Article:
Rich Quinnell, editor in chief of Microcontroller Central, created an LED hand message board to display a message in the air.
Using persistence of vision, the LEDs trace out a message in mid-air when the hand is waved back and forth. Rich got the idea after a reader sent in a picture of himself waving a circuit board with LEDs that displayed a message in the air. He modified the original software so he could have a choice of different messages.
Rich Quinnell's hand message board uses LEDs to trace out a message in mid air when the hand is waved back and forth.
Some improvements Rich suggests are adding a keyboard for an unlimited amount of messages, and to make the one inch of text space bigger so the messages can be seen from further distances.
Jon, thanks. The board does have an accelerometer and it is what triggers the display. It was a challenge, though, separating out the gravity signal from the motion signal. Also, I owe a lot to my blogger Ryszard Milewicz, who started this with a program that displayed the I heart MCC message when he waved it around in his hand. I "featureized" it a bit, adding the multiple message capability and adjusting the display timing somewhat. Oh, and it's my hand.
Hi Rich, Very clever approach to developing a cool embedded product. The method of modifying code to change the product functional behavior is what I discuss with my ITT Tech Electrical Engineering Tech students every class period. I often use this rapid development method for embedded devices and gadgets I create in my home lab as well. Very cool project!!!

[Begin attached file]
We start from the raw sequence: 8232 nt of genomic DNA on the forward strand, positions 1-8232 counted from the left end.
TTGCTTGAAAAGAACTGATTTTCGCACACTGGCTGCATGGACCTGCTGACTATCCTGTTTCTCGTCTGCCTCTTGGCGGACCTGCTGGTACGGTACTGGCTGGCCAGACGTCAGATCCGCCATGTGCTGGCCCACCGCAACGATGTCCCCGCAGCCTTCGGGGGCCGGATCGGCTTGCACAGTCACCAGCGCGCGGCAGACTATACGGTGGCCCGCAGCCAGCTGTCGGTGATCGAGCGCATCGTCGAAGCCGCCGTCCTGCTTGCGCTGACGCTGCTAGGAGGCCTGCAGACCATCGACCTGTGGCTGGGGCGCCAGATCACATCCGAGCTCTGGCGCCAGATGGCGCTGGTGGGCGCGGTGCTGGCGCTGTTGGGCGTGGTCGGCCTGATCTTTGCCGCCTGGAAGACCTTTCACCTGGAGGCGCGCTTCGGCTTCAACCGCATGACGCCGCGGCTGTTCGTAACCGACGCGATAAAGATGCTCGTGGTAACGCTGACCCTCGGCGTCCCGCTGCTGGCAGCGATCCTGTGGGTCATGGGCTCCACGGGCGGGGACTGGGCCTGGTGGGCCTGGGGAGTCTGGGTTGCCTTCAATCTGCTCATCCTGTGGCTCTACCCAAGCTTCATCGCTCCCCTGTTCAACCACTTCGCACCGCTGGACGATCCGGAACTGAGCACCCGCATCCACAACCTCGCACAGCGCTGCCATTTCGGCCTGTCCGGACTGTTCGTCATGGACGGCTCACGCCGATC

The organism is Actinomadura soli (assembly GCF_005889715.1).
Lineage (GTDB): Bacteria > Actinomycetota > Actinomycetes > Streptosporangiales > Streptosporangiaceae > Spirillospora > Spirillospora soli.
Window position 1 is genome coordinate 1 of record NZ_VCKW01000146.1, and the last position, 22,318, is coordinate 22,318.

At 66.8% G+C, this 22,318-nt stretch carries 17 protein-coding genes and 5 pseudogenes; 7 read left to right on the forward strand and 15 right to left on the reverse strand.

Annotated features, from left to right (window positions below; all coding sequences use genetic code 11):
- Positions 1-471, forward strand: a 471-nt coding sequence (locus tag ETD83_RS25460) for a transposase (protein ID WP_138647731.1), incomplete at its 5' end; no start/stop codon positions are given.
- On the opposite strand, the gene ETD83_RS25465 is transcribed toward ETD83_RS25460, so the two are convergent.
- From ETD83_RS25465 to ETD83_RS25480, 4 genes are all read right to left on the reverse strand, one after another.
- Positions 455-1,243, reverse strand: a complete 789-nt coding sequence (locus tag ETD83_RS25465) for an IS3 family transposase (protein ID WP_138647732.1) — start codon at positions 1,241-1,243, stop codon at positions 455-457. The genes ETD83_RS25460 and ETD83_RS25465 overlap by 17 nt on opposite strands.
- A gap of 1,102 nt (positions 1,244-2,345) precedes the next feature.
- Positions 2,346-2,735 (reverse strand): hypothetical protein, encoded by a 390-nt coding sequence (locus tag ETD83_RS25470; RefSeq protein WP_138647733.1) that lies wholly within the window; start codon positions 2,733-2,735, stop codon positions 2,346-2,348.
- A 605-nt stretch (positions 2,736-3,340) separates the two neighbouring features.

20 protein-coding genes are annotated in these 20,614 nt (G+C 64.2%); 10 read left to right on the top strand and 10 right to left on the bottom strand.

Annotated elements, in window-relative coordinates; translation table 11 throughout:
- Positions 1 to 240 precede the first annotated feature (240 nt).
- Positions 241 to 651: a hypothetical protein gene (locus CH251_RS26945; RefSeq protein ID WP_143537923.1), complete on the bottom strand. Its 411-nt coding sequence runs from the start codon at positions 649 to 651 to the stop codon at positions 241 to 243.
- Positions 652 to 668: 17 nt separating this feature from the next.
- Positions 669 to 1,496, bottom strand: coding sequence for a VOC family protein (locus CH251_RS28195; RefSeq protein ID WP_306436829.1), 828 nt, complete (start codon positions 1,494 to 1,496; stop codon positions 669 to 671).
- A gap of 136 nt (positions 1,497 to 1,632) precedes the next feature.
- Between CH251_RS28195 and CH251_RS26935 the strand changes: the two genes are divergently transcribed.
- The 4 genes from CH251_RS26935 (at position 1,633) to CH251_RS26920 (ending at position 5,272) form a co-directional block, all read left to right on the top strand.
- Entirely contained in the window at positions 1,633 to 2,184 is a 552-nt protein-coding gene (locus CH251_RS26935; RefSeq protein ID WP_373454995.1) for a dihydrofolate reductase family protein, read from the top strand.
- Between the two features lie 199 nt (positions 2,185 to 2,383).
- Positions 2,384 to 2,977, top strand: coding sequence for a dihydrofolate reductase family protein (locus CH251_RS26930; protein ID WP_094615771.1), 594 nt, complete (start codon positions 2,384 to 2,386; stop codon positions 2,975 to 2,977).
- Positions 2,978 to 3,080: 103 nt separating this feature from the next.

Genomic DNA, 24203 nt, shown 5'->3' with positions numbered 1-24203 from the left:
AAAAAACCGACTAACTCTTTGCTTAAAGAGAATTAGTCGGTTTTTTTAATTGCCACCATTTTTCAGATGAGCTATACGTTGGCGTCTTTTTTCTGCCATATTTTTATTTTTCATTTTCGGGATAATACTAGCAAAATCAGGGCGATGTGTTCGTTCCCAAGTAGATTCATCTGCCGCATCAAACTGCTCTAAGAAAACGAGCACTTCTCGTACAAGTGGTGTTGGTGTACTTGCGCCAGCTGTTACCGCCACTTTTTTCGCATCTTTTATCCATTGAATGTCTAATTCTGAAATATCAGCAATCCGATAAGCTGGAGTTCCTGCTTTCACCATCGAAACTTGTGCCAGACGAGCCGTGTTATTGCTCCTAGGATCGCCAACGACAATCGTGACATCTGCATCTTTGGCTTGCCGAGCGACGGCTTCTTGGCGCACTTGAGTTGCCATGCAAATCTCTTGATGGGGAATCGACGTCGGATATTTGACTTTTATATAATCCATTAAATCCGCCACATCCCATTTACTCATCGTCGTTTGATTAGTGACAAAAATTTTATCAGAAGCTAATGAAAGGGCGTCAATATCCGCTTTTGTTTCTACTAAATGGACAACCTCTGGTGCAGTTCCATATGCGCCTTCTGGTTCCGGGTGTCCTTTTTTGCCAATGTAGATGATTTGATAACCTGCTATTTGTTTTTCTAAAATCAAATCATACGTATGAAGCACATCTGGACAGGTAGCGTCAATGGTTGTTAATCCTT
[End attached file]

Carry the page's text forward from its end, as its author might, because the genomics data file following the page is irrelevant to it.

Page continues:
Some of my code would make a grown C programmer cry too, RichQ. What some folks might call "spaghetti code" I prefer thinking of as "thinking outside of the box" :) Besides, since I am Italian, the moniker fits in my case LOL
Rather than reinventing the wheel - you simply readjusted it - a great time saver that still took tech know-how - Great job!
In our third annual contest, Design News and Allied Electronics are going to crown a winner in early 2016 for the best reader gadget submission this year, and once again, you, the readers, are the judges!
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